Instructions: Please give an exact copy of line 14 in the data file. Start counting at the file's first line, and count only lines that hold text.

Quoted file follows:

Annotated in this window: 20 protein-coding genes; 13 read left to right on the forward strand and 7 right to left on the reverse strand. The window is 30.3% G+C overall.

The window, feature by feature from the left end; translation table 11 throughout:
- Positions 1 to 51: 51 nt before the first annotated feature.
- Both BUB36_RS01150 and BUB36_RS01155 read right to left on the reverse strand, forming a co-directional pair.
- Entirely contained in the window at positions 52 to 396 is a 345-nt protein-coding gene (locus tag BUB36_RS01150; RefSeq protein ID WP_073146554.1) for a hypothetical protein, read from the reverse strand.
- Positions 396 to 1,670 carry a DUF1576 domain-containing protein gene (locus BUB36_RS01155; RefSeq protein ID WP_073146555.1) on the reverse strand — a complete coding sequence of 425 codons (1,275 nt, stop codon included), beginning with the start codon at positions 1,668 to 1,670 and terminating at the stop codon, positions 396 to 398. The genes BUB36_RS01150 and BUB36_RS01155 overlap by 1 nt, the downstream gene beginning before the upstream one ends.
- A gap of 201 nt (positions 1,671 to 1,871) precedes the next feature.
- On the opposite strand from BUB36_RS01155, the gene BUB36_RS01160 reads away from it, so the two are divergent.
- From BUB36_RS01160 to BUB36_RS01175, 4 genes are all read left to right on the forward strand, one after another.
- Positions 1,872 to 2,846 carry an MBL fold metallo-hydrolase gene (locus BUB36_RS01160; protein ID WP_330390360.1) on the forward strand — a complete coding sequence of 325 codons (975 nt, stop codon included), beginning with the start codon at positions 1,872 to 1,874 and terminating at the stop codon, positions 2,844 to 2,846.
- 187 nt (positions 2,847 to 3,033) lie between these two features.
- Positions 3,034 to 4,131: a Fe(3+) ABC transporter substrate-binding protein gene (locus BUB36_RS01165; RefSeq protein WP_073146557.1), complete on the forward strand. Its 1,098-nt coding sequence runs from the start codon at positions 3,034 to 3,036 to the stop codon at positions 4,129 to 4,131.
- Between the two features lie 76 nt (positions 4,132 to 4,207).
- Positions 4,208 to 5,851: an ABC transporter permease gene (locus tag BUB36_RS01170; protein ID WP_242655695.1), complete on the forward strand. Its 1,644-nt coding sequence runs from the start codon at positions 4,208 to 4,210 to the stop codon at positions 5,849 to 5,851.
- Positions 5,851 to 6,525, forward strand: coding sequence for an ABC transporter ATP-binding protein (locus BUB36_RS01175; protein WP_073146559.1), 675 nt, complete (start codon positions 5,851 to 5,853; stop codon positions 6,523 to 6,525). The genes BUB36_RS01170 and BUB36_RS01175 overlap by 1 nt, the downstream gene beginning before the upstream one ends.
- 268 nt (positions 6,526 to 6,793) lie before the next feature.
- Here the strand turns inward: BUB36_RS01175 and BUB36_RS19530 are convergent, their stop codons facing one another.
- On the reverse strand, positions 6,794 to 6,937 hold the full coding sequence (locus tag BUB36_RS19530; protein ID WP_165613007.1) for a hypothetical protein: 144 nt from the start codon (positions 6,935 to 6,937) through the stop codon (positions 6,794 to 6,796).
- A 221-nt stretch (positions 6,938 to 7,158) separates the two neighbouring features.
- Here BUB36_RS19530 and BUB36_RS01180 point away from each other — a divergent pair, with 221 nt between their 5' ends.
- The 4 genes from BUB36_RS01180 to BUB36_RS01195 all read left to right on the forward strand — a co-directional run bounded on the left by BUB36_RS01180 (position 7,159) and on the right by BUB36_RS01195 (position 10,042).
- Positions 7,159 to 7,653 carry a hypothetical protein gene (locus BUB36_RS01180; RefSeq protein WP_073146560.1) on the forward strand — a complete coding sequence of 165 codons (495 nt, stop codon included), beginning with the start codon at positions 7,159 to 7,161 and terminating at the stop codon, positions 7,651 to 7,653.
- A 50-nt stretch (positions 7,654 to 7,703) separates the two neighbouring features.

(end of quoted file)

- Positions 4,208 to 5,851: an ABC transporter permease gene (locus tag BUB36_RS01170; protein ID WP_242655695.1), complete on the forward strand. Its 1,644-nt coding sequence runs from the start codon at positions 4,208 to 4,210 to the stop codon at positions 5,849 to 5,851.